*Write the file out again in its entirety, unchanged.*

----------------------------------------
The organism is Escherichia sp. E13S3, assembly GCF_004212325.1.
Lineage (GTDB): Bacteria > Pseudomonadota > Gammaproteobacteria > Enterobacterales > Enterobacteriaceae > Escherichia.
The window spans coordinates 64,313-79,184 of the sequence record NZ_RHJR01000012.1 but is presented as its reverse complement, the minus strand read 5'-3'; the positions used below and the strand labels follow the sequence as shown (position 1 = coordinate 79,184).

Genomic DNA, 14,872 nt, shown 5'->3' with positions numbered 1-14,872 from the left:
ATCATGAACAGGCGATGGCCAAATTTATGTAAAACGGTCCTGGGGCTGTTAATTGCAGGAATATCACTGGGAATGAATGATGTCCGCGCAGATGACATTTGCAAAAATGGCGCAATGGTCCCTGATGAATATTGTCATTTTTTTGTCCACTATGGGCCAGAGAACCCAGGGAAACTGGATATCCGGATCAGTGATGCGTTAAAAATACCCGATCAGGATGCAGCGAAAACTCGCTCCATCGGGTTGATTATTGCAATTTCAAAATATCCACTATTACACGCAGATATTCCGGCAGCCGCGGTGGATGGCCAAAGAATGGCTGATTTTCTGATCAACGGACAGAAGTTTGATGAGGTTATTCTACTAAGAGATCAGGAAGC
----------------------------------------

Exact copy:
The organism is Escherichia sp. E13S3, assembly GCF_004212325.1.
Lineage (GTDB): Bacteria > Pseudomonadota > Gammaproteobacteria > Enterobacterales > Enterobacteriaceae > Escherichia.
The window spans coordinates 64,313-79,184 of the sequence record NZ_RHJR01000012.1 but is presented as its reverse complement, the minus strand read 5'-3'; the positions used below and the strand labels follow the sequence as shown (position 1 = coordinate 79,184).

Genomic DNA, 14,872 nt, shown 5'->3' with positions numbered 1-14,872 from the left:
ATCATGAACAGGCGATGGCCAAATTTATGTAAAACGGTCCTGGGGCTGTTAATTGCAGGAATATCACTGGGAATGAATGATGTCCGCGCAGATGACATTTGCAAAAATGGCGCAATGGTCCCTGATGAATATTGTCATTTTTTTGTCCACTATGGGCCAGAGAACCCAGGGAAACTGGATATCCGGATCAGTGATGCGTTAAAAATACCCGATCAGGATGCAGCGAAAACTCGCTCCATCGGGTTGATTATTGCAATTTCAAAATATCCACTATTACACGCAGATATTCCGGCAGCCGCGGTGGATGGCCAAAGAATGGCTGATTTTCTGATCAACGGACAGAAGTTTGATGAGGTTATTCTACTAAGAGATCAGGAAGC